Does celebrity still sell? Part 1

A few months back, I attended a conference in the Philippines and one of the speakers presented on the power of word of mouth marketing. I am a big fan of that but the speaker went on to share how he believed that “celebrity endorsement does not work!”.

This is a question a lot of marketers ask. There are also many thoughts around this question.

In a New York Times article, the journalist wrote about “How nothing sells like celebrity

Using celebrities for promotion is hardly new. Film stars in the 1940s posed for cigarette companies, and Bob Hope pitched American Express in the late 1950s. Joe Namath slipped into Hanes pantyhose in the 1970s, and Bill Cosby jiggled for Jell-O for three decades. Sports icons like Michael Jordan and Tiger Woods elevated the practice, often scoring more in endorsement and licensing dollars than from their actual sports earnings.

The speaker at the event showed a bus ad of Rain (a popular korean singer) endorsing a hair product and he went on to ask the audience, “how many of you believe that Rain actually use this product?” It is a valid question. I am not sure if I believed Rain does.

I asked my girlfriends (who are in marcomm and PR) what they think over coffee, and as usual, we all have very different views. The thoughts ranged from “depending on who the celebrity is” to “depending on whether the celebrity and the product are ‘believable’. My ex-colleague believes in celebrity slimming campaigns if she can see the before and after results. And interestingly enough, my best friend, Yen who is currently doing her Master degree in Marketing Communications also thinks that celebrity slimming endorsement works for her.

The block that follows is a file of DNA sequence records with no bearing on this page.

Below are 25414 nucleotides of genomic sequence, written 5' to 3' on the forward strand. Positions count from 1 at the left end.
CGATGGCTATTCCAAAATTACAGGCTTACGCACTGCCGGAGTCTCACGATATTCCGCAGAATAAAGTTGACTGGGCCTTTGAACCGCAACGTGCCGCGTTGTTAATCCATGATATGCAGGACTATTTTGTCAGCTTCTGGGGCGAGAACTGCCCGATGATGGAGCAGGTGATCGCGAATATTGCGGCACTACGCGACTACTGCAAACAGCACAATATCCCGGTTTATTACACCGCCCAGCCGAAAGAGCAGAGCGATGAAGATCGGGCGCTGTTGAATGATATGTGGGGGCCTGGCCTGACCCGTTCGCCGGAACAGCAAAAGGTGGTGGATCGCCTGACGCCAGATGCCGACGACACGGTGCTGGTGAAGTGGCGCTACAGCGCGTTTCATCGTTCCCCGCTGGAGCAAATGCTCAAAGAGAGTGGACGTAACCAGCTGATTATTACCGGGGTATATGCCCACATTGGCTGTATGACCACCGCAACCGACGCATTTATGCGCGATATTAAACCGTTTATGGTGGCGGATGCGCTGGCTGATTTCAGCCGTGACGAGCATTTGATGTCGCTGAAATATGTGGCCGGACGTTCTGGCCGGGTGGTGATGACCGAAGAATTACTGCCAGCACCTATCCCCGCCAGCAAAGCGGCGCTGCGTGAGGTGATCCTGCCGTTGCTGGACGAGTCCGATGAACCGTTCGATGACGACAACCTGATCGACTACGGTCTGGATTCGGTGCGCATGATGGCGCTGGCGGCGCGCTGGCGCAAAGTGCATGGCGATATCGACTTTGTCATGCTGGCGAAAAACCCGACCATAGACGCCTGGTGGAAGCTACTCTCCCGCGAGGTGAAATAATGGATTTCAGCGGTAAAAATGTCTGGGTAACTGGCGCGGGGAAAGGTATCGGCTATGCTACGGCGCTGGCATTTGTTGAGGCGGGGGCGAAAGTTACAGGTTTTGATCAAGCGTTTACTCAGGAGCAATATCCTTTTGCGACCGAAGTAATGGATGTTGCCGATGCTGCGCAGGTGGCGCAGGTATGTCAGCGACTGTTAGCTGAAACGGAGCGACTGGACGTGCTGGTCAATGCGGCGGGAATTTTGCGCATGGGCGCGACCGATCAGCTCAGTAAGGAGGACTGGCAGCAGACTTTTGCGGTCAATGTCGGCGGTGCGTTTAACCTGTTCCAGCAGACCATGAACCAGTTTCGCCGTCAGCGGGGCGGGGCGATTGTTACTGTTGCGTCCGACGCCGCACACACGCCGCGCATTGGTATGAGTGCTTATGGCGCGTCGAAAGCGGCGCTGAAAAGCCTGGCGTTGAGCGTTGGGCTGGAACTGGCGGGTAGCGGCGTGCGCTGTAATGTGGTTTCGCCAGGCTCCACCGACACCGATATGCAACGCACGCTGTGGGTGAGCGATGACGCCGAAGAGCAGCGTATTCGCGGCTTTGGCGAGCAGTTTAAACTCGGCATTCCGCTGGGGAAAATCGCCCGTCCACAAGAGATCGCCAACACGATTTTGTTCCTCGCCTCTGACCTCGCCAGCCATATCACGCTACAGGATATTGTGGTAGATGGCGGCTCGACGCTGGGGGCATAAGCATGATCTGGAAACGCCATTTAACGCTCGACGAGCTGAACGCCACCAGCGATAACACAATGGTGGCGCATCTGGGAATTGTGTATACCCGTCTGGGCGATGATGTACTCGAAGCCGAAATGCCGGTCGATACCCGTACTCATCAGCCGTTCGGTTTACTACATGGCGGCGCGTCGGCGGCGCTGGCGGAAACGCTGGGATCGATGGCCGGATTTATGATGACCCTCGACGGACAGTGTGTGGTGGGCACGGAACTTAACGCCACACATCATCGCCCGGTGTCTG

Jonathan, my other half thinks that celebrity endorsement works only for certain brands, mostly for awareness building, for example Maria Sharapova endorsing the the Canon Powershot cameras caught his attention. posted the top 10 celebrity gadget endorsements that works and created awareness but not necessary resulted in purchase.

For me, while I agree with the speaker at the conference about the lack of credibility of Rain using the cheap hair care product he endorses, I disagree that celebrity endorsement doesn’t work. I think it does. It depends on the objectives. Objectives of the campaign, the image and message the brand or product needs to communicate and what exactly does the celebrity has to do

My good friend, Walter Lim blogged about similar topic some while back – on VISA’s celebrity ad for the Olympic. Walter’s post was looking at effective ads and the celebrity they used. The ad was effective for VISA because it is a good ad or was it because it has Jackie Chan’s endorsement? Maybe both.

For me? It is about association. If i can associate a brand with the celebrity, it works for me. Kiera Knightley as the face for Chanel caught my attention and i could associate the product, brand and the celebrity together.

I am going to leave other thoughts to next post. Anyone believes celebrity endorsement is completely a waste of marketing/ PR dollars?